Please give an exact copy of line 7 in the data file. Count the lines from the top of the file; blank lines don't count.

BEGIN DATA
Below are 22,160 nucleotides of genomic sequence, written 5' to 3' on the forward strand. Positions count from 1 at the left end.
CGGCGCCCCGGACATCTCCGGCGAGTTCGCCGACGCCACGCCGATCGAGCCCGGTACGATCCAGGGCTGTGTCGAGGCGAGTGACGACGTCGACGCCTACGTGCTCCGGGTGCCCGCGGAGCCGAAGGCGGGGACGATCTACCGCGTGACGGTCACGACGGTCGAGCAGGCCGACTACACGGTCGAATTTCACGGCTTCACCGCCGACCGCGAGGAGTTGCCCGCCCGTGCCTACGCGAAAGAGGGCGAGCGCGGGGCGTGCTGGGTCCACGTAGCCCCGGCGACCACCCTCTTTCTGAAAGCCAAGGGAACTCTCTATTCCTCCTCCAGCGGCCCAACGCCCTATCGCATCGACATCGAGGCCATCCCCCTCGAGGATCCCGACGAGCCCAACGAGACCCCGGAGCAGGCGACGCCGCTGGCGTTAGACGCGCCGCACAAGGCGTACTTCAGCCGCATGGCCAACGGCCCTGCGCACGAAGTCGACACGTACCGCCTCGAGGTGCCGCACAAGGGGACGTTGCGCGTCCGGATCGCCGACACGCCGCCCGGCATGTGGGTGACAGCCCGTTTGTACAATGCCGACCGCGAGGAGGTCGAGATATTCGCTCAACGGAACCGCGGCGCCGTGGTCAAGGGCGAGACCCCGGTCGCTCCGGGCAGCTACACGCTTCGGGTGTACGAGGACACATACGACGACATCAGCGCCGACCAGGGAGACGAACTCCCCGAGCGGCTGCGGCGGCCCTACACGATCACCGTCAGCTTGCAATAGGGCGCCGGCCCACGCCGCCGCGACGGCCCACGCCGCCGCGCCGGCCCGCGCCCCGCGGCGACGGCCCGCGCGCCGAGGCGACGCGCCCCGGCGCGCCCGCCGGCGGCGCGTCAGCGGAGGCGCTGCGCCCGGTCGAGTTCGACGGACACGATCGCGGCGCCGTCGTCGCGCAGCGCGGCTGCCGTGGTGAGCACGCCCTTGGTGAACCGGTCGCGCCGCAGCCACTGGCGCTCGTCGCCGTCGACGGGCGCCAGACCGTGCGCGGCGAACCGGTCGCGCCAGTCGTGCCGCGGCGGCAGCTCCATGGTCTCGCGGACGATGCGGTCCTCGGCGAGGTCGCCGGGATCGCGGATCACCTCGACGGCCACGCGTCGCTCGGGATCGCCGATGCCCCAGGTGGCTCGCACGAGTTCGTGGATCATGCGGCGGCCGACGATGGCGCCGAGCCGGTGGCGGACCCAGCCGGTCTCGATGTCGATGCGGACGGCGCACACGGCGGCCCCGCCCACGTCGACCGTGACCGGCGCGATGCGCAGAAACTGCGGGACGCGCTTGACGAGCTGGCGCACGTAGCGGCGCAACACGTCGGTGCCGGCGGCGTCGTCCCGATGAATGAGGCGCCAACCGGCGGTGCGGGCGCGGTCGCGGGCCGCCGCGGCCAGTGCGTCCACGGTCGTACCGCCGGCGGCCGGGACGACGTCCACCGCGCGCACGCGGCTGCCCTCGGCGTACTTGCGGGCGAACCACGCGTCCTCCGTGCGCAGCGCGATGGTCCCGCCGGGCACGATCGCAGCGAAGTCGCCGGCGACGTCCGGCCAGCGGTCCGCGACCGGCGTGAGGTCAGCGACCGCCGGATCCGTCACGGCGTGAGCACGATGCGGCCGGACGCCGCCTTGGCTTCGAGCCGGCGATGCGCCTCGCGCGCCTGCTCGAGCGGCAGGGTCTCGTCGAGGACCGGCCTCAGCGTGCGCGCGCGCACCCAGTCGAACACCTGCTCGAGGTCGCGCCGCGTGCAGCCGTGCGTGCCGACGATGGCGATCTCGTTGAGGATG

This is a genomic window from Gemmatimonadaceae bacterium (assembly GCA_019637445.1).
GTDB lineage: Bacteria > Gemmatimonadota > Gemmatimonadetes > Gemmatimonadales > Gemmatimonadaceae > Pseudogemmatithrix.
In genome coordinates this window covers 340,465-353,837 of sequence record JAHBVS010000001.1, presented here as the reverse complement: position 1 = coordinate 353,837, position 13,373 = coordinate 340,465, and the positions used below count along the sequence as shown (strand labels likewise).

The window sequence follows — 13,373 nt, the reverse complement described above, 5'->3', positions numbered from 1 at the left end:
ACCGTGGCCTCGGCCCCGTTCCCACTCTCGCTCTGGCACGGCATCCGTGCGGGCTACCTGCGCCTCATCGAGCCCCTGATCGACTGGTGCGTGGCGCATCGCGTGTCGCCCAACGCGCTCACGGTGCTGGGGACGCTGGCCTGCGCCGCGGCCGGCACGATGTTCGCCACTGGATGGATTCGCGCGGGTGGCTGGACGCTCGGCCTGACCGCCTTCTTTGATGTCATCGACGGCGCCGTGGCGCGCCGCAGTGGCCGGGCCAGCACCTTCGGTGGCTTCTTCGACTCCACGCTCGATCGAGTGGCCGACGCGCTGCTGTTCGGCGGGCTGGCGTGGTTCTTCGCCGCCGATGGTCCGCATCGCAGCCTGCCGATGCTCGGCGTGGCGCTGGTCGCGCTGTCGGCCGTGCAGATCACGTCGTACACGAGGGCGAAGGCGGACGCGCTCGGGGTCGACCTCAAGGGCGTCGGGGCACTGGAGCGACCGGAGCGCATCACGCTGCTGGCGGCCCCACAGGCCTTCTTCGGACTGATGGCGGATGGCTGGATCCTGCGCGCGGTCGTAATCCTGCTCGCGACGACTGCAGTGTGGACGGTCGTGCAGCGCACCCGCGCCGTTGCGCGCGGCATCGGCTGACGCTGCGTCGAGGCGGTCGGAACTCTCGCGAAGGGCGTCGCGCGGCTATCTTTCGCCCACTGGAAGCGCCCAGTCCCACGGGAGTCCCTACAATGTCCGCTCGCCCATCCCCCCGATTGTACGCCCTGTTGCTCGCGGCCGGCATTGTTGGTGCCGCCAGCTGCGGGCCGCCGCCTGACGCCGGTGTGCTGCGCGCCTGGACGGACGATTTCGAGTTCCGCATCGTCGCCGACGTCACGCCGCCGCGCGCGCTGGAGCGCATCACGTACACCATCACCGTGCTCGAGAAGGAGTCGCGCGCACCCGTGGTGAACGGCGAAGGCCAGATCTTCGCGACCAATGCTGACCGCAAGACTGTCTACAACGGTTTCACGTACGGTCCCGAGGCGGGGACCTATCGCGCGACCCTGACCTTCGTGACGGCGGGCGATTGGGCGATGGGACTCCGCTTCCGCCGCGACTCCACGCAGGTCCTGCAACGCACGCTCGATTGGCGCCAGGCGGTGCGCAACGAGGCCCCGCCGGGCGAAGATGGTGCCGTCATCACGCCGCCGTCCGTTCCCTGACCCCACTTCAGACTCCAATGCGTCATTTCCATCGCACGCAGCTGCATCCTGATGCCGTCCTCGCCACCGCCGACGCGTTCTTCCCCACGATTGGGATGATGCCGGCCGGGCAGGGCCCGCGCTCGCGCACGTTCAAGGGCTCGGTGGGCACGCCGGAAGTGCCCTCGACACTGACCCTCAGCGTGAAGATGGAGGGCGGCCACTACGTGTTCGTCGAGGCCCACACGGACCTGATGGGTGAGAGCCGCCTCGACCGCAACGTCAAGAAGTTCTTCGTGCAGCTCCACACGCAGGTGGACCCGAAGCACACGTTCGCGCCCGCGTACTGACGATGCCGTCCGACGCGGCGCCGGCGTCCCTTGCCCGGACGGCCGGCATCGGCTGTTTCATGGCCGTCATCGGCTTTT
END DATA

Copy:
ACCGTGGCCTCGGCCCCGTTCCCACTCTCGCTCTGGCACGGCATCCGTGCGGGCTACCTGCGCCTCATCGAGCCCCTGATCGACTGGTGCGTGGCGCATCGCGTGTCGCCCAACGCGCTCACGGTGCTGGGGACGCTGGCCTGCGCCGCGGCCGGCACGATGTTCGCCACTGGATGGATTCGCGCGGGTGGCTGGACGCTCGGCCTGACCGCCTTCTTTGATGTCATCGACGGCGCCGTGGCGCGCCGCAGTGGCCGGGCCAGCACCTTCGGTGGCTTCTTCGACTCCACGCTCGATCGAGTGGCCGACGCGCTGCTGTTCGGCGGGCTGGCGTGGTTCTTCGCCGCCGATGGTCCGCATCGCAGCCTGCCGATGCTCGGCGTGGCGCTGGTCGCGCTGTCGGCCGTGCAGATCACGTCGTACACGAGGGCGAAGGCGGACGCGCTCGGGGTCGACCTCAAGGGCGTCGGGGCACTGGAGCGACCGGAGCGCATCACGCTGCTGGCGGCCCCACAGGCCTTCTTCGGACTGATGGCGGATGGCTGGATCCTGCGCGCGGTCGTAATCCTGCTCGCGACGACTGCAGTGTGGACGGTCGTGCAGCGCACCCGCGCCGTTGCGCGCGGCATCGGCTGACGCTGCGTCGAGGCGGTCGGAACTCTCGCGAAGGGCGTCGCGCGGCTATCTTTCGCCCACTGGAAGCGCCCAGTCCCACGGGAGTCCCTACAATGTCCGCTCGCCCATCCCCCCGATTGTACGCCCTGTTGCTCGCGGCCGGCATTGTTGGTGCCGCCAGCTGCGGGCCGCCGCCTGACGCCGGTGTGCTGCGCGCCTGGACGGACGATTTCGAGTTCCGCATCGTCGCCGACGTCACGCCGCCGCGCGCGCTGGAGCGCATCACGTACACCATCACCGTGCTCGAGAAGGAGTCGCGCGCACCCGTGGTGAACGGCGAAGGCCAGATCTTCGCGACCAATGCTGACCGCAAGACTGTCTACAACGGTTTCACGTACGGTCCCGAGGCGGGGACCTATCGCGCGACCCTGACCTTCGTGACGGCGGGCGATTGGGCGATGGGACTCCGCTTCCGCCGCGACTCCACGCAGGTCCTGCAACGCACGCTCGATTGGCGCCAGGCGGTGCGCAACGAGGCCCCGCCGGGCGAAGATGGTGCCGTCATCACGCCGCCGTCCGTTCCCTGACCCCACTTCAGACTCCAATGCGTCATTTCCATCGCACGCAGCTGCATCCTGATGCCGTCCTCGCCACCGCCGACGCGTTCTTCCCCACGATTGGGATGATGCCGGCCGGGCAGGGCCCGCGCTCGCGCACGTTCAAGGGCTCGGTGGGCACGCCGGAAGTGCCCTCGACACTGACCCTCAGCGTGAAGATGGAGGGCGGCCACTACGTGTTCGTCGAGGCCCACACGGACCTGATGGGTGAGAGCCGCCTCGACCGCAACGTCAAGAAGTTCTTCGTGCAGCTCCACACGCAGGTGGACCCGAAGCACACGTTCGCGCCCGCGTACTGACGATGCCGTCCGACGCGGCGCCGGCGTCCCTTGCCCGGACGGCCGGCATCGGCTGTTTCATGGCCGTCATCGGCTTTT